Back to top

With Spring already here, many of us are looking forward to spending more time outdoors. Many schools will be letting out in the next couple of weeks.   There will be many children going to and from, and participating in, outdoor activities throughout the day. Adults, too, are taking advantage of the longer daylight hours, so let us all commit ourselves to stay alert and safe.  Here are some safety tips for drivers I urge you to follow:


  • The last week of school is an exciting time for children, and they may become preoccupied and forget the rules of the road. Use extra caution when driving through school zones.
  • During those last few days of school, be aware that kids may arrive or leave school at different times throughout the day.
  • Remember that playground speed limits remain in effect year-round. Observe carefully when driving around playgrounds and parks. Small children are less predictable and harder to see than adults.
  • Watch for clues, a hockey net or ball in the road or on the sidewalk can mean kids are playing nearby. Pay attention and constantly anticipate the unexpected.
  • Always watch for small children as you’re backing up. Walk around your vehicle to ensure no kids or pets are behind it.
  • As you make your deliveries you will see children that would normally be in schools on bikes, skateboards, walking, etc. in parking lots, shopping centers, and crossing streets.

A single-vehicle accident is any driving mishap where only one vehicle is involved. This can include veering off the road and hitting a tree, a rollover crash, or damage caused by animals or debris on the road. Bad weather, poor visibility, and distracted driving can all be contributing factors, so drivers must be alert when they take the wheel.  Advances in technology can be both positive and negative when we discuss distracted driving.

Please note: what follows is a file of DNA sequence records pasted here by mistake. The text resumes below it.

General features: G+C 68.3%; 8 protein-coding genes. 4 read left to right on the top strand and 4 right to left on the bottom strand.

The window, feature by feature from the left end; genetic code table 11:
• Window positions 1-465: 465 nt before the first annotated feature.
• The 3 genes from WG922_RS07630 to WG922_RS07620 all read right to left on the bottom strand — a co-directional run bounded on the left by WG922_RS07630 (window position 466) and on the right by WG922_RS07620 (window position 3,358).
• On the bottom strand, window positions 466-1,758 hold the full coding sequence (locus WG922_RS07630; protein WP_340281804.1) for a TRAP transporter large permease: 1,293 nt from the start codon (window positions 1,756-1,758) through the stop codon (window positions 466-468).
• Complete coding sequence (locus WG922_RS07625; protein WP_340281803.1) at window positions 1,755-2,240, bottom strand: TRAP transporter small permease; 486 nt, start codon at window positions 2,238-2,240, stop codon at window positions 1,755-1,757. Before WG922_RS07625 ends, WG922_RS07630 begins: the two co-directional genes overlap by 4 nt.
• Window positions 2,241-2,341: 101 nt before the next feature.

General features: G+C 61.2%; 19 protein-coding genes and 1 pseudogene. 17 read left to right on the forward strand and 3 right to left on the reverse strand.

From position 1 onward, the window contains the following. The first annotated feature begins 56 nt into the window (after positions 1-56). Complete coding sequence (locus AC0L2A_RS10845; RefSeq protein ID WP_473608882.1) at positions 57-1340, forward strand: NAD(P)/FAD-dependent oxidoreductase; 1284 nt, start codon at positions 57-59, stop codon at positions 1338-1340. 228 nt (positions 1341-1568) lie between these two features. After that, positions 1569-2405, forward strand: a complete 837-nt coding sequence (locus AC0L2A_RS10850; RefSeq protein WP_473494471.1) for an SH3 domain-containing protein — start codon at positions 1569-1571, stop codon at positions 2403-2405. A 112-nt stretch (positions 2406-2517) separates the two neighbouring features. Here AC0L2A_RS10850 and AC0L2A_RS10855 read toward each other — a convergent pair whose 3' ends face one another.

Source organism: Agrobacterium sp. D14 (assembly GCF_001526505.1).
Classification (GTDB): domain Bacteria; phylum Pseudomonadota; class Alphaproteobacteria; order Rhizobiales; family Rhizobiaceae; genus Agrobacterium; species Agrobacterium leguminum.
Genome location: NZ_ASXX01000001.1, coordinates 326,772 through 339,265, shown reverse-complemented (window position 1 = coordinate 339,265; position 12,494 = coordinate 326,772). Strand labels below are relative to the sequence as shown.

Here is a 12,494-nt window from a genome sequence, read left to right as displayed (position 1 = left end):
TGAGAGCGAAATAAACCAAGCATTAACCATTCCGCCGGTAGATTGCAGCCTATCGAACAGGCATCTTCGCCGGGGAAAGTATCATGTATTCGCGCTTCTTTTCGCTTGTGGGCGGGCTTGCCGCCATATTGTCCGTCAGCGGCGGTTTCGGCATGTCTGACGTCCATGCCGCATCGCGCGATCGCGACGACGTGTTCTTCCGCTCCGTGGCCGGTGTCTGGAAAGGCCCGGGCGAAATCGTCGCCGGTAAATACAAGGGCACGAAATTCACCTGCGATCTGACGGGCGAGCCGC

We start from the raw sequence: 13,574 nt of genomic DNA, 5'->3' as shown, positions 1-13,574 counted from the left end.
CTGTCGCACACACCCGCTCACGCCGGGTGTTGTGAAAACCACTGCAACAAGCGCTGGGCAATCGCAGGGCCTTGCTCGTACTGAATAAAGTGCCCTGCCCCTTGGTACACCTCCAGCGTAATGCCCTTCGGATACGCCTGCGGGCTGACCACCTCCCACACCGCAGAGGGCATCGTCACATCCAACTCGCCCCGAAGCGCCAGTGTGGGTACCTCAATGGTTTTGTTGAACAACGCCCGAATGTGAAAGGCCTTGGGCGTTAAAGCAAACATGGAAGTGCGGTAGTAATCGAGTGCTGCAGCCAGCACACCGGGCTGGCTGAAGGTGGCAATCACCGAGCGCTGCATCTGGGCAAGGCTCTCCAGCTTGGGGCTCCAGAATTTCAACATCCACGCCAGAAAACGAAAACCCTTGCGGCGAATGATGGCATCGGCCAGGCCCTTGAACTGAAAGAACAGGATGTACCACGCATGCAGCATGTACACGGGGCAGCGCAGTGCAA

Now is a good time to remind your drivers of the following tips:

  • Prepare for your trip before you turn the key. Many things can slow you down en route to your destination, so it pays to spend some thoughtful preparation time to help ensure safe travels
  • Check the weather report. If you cross county or state lines, you may experience changes in weather patterns. Be prepared to handle rain, snow, or other conditions that may affect your ability to drive
  • Start safely. Get familiar with the vehicle controls and adjust any settings, as needed. These include seat position, mirrors, and steering wheel. Also, always keep your seat belt fastened while driving
  • Allow more time to travel. This will reduce your urge to speed up if you are slowed by unpredictable circumstances
  • Turn your headlights on. Not only does it enhance your vision, but it also helps others to see you
  • Stay focused to help avoid distractions. Distracted driving can rob your ability to react quickly. Stay focused on the road, including what you can see in front of you and in your mirrors. Prepare for anticipated distractions like money for a toll booth, mealtimes, or the need to reach for sunglasses. Refrain from eating, drinking, and smoking while driving whenever possible.
  • Monitor your surroundings. As you drive, be mindful of lane changes, traffic signs, and signals, curves, road work, and pedestrians. Seeing a situation develop early will give you more time to react, if necessary.
  • Turn off your cell phone. Operating a CMV with a NON-Hands-free cell phone is a federal and in most states a violation.  Even a phone that is on sitting on the passenger seat can be a distraction as it emits sounds and vibrations distracting the driver's attention. Approximately five seconds is the average time your eyes are off the road while texting. When traveling at 55 mph, that’s like driving the length of a football field blindfolded